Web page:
Jan 19 2010
A major quibble? Clearly I am confused. But that is where I must start, though in future posts I will be sharing the many admirable things about Richard Dawkins’ latest book, The Greatest Show on Earth: The Evidence for Evolution. I feel forced into placing my single significant criticism up front, for that is where he, somewhat puzzlingly, places what I consider to be the most contentious point. Up front.
In the preface Dawkins writes:
“This book is my personal summary of the evidence that the ‘theory’ of evolution is actually a fact — as incontrovertible a fact as any in science.”
Wow. Incontrovertible means “absolutely certain and cannot be shown to be wrong.” As any in science. I’m jumping ahead of myself here, but it seems the argument — by those who should really know better — that evolution is indeed a fact is a rhetorical tactic. Evolution is a fact, case closed. If you can’t see the fact, you’re blind. I feel this kind of argument miseducates as much as it might, might, make a valid point. How does it miseducate? Two ways. 1) It stretches the definition of fact too far. 2) It places the emphasis on a conclusion and not on the essential and supremely solid scientific reasoning that gets us there.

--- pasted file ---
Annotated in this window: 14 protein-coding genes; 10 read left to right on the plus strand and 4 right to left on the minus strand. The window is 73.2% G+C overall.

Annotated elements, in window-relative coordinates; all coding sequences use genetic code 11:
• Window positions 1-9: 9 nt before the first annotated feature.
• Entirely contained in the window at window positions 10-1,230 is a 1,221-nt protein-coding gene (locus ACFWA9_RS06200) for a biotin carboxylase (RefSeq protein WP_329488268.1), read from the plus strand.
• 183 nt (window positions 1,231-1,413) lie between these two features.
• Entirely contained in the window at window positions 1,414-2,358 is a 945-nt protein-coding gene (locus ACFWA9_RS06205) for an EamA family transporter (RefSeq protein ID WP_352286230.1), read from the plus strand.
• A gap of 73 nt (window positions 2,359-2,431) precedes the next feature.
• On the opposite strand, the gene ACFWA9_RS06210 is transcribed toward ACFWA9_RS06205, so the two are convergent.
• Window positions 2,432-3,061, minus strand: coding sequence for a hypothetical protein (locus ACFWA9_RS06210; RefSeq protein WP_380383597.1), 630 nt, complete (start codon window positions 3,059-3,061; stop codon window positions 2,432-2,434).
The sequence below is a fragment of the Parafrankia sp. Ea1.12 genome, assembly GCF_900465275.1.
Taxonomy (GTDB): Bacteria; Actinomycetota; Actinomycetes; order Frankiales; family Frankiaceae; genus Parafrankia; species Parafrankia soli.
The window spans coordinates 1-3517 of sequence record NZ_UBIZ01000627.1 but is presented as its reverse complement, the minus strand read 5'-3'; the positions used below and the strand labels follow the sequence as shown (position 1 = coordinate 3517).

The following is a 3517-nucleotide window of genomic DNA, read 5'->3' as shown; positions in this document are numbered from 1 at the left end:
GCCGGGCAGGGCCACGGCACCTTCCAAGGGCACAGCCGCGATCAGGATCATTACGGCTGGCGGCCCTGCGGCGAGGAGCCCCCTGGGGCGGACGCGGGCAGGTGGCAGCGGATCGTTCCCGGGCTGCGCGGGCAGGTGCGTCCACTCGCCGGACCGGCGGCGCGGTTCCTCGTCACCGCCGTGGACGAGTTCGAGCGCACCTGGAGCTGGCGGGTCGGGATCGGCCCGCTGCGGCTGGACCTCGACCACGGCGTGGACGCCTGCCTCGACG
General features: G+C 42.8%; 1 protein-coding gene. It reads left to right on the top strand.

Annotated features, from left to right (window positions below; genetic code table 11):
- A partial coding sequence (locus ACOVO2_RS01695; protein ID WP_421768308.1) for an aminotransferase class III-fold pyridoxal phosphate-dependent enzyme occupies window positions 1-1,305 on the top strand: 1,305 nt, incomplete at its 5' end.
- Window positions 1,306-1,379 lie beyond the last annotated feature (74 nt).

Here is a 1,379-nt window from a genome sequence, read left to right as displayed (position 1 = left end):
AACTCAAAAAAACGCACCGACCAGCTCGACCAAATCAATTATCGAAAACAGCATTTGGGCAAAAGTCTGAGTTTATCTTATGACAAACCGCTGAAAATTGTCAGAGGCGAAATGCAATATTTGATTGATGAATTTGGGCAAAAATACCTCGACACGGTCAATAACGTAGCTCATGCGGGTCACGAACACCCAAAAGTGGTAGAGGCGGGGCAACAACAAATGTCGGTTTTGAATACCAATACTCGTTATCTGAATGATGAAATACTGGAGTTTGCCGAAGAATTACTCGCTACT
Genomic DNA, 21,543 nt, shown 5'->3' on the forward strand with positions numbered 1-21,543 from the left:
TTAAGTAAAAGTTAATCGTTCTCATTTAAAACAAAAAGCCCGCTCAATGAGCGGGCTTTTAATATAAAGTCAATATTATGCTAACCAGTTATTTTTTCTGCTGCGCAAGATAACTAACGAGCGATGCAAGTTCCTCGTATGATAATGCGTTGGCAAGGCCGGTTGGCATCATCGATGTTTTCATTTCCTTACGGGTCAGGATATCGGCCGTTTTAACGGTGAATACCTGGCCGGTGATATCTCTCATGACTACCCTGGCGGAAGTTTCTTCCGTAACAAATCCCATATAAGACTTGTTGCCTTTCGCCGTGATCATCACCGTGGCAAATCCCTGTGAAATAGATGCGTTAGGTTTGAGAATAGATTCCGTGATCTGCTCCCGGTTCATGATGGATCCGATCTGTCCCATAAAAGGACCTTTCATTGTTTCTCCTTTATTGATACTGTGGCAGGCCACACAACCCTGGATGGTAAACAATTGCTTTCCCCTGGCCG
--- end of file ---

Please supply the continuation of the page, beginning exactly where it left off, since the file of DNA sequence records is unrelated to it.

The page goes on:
Dawkins’ very first chapter is titled, “Only a Theory?” In it he argues that evolution should be considered a fact. Why not present the overwhelming evidence first, thus making the acceptance of the “fact” status more sensible? This ordering seemed illogical to me.
As for the meat to my major quibble, on page 8 Dawkins writes,
“Evolution is a fact. Beyond reasonable doubt, beyond serious doubt, beyond sane, informed, intelligent doubt, beyond doubt evolution is a fact.”
I, for one, am sane and informed but would disagree. And it all hinges upon the definition of fact.